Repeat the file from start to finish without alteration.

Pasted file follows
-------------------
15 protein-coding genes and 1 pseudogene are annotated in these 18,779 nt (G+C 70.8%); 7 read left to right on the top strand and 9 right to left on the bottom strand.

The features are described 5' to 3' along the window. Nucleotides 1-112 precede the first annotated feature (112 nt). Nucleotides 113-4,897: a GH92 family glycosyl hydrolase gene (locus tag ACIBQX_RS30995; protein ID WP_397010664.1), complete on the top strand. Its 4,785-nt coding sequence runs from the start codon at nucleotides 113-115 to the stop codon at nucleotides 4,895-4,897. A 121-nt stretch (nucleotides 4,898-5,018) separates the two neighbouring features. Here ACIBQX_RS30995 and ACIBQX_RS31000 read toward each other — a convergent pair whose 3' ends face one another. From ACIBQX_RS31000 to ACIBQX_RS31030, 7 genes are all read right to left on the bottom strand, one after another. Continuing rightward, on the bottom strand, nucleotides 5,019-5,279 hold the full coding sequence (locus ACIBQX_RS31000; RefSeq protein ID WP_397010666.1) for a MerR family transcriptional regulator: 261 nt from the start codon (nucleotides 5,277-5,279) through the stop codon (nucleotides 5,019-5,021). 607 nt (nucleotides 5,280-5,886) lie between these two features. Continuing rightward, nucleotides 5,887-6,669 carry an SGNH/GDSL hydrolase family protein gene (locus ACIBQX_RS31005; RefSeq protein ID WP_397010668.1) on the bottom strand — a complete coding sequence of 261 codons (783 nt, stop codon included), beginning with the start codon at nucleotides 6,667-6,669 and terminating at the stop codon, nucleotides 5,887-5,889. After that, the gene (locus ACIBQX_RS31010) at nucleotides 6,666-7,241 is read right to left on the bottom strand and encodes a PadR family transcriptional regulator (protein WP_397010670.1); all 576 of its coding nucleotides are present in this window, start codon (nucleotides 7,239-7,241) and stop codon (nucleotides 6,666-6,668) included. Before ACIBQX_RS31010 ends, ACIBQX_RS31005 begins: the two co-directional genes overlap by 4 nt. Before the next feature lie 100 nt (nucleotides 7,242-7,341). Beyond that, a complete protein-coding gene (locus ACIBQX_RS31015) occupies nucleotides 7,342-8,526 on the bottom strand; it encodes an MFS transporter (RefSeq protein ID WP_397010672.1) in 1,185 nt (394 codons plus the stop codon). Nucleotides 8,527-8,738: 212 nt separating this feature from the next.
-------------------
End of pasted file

15 protein-coding genes and 1 pseudogene are annotated in these 18,779 nt (G+C 70.8%); 7 read left to right on the top strand and 9 right to left on the bottom strand.

The features are described 5' to 3' along the window. Nucleotides 1-112 precede the first annotated feature (112 nt). Nucleotides 113-4,897: a GH92 family glycosyl hydrolase gene (locus tag ACIBQX_RS30995; protein ID WP_397010664.1), complete on the top strand. Its 4,785-nt coding sequence runs from the start codon at nucleotides 113-115 to the stop codon at nucleotides 4,895-4,897. A 121-nt stretch (nucleotides 4,898-5,018) separates the two neighbouring features. Here ACIBQX_RS30995 and ACIBQX_RS31000 read toward each other — a convergent pair whose 3' ends face one another. From ACIBQX_RS31000 to ACIBQX_RS31030, 7 genes are all read right to left on the bottom strand, one after another. Continuing rightward, on the bottom strand, nucleotides 5,019-5,279 hold the full coding sequence (locus ACIBQX_RS31000; RefSeq protein ID WP_397010666.1) for a MerR family transcriptional regulator: 261 nt from the start codon (nucleotides 5,277-5,279) through the stop codon (nucleotides 5,019-5,021). 607 nt (nucleotides 5,280-5,886) lie between these two features. Continuing rightward, nucleotides 5,887-6,669 carry an SGNH/GDSL hydrolase family protein gene (locus ACIBQX_RS31005; RefSeq protein ID WP_397010668.1) on the bottom strand — a complete coding sequence of 261 codons (783 nt, stop codon included), beginning with the start codon at nucleotides 6,667-6,669 and terminating at the stop codon, nucleotides 5,887-5,889. After that, the gene (locus ACIBQX_RS31010) at nucleotides 6,666-7,241 is read right to left on the bottom strand and encodes a PadR family transcriptional regulator (protein WP_397010670.1); all 576 of its coding nucleotides are present in this window, start codon (nucleotides 7,239-7,241) and stop codon (nucleotides 6,666-6,668) included. Before ACIBQX_RS31010 ends, ACIBQX_RS31005 begins: the two co-directional genes overlap by 4 nt. Before the next feature lie 100 nt (nucleotides 7,242-7,341). Beyond that, a complete protein-coding gene (locus ACIBQX_RS31015) occupies nucleotides 7,342-8,526 on the bottom strand; it encodes an MFS transporter (RefSeq protein ID WP_397010672.1) in 1,185 nt (394 codons plus the stop codon). Nucleotides 8,527-8,738: 212 nt separating this feature from the next.